Jen Steele’s life was forever changed in 2012, when her daughter, Alli, was diagnosed with ectodermal dysplasia. Her family spent the next few years commuting 240 miles round trip to the University of Iowa to meet with geneticists, doctors and dentists. She discovered the National Foundation for Ectodermal Dysplasias (NFED) online and called for help and support. The Iowa mom quickly learned that Alli’s dental needs would exceed their financial abilities. She was not one to ask for help or be complacent and just accept the fact that their medical insurance would not cover Alli’s medical needs. With no political experience, the Steele family joined other NFED families in taking action to advocate for the Ensuring Lasting Smiles Act.
Baby Oakley had a hard time feeding. Watching your baby not be able to swallow can be terrifying. He had projectile vomiting and wasn’t gaining weight. His parents begged doctors to help their baby boy. A hospital stay and many tests later, they figured it out. This information coupled with a trip to the dentist led to a diagnosis of ectodermal dysplasias. Find out how Oakley is feeding now.
Your five-year-old daughter wearing her first dentures can be surreal. Just ask Sarah Hamilton. The mom shares about how the teeth have impacted Hazel’s eating and speech and how they are having to battle their insurance to get benefits.
Sheltered as a child because of ectodermal dysplasia, Beth Orchard is raising her kids differently. This advocate is giving her children the same opportunities as kids who can sweat and eat normally. She’s taking bold steps to make a difference and wants you to join her.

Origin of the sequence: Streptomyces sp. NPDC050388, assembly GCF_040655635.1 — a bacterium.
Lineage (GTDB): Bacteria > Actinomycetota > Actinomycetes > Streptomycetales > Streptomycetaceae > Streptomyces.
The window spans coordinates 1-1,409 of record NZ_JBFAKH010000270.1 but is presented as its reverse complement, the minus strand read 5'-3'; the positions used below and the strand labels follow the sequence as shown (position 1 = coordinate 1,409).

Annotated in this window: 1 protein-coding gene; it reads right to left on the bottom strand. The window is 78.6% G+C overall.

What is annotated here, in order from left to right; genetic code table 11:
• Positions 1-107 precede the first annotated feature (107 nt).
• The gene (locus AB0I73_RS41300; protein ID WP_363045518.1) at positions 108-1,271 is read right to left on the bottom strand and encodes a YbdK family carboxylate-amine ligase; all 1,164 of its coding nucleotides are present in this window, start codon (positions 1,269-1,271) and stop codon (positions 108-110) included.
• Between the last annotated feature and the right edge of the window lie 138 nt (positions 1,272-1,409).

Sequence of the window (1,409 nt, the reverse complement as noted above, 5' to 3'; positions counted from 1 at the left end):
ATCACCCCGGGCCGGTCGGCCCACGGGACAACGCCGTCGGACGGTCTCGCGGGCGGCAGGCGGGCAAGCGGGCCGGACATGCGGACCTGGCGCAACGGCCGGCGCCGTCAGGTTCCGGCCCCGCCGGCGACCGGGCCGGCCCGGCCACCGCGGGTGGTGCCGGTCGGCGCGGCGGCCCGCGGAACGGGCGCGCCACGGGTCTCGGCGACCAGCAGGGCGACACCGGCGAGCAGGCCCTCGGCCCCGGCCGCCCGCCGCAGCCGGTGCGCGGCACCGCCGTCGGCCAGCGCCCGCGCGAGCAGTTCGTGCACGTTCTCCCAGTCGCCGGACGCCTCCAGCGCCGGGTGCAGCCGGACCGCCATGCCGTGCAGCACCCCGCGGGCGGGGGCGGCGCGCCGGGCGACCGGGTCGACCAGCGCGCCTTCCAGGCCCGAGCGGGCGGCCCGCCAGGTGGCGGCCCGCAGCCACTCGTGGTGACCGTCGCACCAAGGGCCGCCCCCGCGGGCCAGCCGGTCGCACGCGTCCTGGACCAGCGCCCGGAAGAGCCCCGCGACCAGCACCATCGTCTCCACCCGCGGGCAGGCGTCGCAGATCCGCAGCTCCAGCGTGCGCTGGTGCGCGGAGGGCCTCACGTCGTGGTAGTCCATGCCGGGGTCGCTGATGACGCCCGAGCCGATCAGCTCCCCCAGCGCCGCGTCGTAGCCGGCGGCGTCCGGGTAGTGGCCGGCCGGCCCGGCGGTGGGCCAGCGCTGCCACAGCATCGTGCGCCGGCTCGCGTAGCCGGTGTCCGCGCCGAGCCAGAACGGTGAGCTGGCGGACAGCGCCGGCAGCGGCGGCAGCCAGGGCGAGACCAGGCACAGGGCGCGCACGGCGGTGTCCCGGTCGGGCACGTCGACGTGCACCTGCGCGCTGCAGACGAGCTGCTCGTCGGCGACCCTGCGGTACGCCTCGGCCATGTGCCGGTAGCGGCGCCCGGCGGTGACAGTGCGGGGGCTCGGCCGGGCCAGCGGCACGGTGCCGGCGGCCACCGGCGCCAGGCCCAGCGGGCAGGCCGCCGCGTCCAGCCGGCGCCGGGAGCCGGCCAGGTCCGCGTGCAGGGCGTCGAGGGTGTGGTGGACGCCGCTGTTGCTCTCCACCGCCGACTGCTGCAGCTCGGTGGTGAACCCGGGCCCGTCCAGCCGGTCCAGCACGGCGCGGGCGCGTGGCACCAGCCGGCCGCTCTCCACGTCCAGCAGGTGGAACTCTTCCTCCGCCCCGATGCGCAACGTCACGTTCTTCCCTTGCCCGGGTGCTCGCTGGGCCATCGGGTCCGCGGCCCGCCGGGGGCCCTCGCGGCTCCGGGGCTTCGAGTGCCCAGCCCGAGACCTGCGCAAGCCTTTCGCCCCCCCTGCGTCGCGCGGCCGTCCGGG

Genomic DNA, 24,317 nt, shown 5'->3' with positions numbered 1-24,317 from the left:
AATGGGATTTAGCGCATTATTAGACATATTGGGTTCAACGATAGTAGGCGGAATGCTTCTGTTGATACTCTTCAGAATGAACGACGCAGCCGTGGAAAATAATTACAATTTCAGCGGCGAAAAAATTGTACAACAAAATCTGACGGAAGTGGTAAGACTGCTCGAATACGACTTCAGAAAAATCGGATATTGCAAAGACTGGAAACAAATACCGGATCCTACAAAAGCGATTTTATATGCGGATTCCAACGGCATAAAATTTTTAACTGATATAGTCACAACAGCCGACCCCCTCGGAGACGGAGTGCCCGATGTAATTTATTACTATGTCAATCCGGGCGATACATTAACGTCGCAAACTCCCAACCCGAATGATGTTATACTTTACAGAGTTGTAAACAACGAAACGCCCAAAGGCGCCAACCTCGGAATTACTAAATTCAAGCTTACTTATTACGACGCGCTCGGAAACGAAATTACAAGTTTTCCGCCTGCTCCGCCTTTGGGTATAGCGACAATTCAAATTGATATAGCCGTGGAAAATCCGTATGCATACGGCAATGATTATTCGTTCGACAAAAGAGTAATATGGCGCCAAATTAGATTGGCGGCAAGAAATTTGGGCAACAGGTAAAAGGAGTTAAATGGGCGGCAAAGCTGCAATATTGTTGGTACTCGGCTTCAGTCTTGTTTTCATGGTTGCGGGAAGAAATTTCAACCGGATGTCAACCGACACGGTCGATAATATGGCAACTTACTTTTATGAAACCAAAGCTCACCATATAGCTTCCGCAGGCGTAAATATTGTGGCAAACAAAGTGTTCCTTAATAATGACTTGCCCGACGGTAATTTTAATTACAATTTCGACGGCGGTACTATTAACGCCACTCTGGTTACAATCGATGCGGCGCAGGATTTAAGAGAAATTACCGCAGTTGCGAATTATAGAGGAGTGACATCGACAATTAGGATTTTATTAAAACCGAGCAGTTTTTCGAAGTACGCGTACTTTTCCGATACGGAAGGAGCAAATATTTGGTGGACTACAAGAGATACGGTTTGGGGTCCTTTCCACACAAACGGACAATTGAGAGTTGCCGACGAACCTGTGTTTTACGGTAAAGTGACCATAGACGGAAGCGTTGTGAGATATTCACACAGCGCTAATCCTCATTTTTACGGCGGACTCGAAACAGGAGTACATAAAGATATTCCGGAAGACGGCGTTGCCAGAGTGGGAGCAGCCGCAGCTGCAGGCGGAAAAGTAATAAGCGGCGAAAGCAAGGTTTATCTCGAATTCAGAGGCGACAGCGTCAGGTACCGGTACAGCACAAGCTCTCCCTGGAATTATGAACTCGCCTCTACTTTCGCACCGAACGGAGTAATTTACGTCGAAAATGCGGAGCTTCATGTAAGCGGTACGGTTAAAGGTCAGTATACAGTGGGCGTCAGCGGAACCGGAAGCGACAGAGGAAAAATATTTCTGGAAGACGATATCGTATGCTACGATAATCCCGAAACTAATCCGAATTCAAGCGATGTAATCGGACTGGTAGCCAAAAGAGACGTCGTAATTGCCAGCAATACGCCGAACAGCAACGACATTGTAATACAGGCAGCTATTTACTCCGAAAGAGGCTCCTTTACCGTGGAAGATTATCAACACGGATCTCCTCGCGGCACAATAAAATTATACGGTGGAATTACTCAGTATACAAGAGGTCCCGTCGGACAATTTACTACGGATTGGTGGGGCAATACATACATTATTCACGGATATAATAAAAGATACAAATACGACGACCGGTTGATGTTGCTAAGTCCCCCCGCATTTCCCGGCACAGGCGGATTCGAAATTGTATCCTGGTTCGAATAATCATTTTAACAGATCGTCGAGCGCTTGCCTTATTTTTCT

Dylan Steyer is a three-year-old boy who simply wants to have teeth. He’s even asked his mom if he can have hers. Dylan only has 5 teeth due to hypohidrotic ectodermal dysplasia. Learn what his mom, Laura is doing to fight for his right to dental care.
Kevin Koser doesn’t think he should have to explain to his son with ectodermal dysplasia that he can’t have teeth because health insurance companies don’t feel teeth are necessary. So, he’s taking action and getting others to join him in advocating for the Ensuring Lasting Smiles Act.
Alex’s story started out just like any other story. The perfect little baby who fed well, was always normal on the growth charts and in general was a happy baby! We were also happy that he had the perfect little shaped head to be bald. You see, we did not know at the time that his extended baldness had anything to do with a rare genetic disorder, so we always joked it was a good thing his little baby head was shaped so perfectly.
Dr. Schneider and his team of investigators have published their groundbreaking research results in a “Prenatal Correction of X-Linked Hypohidrotic Ectodermal Dysplasia.” We are thrilled to share with you key highlights from their research, what it means for our families affected by XLHED, and the next steps.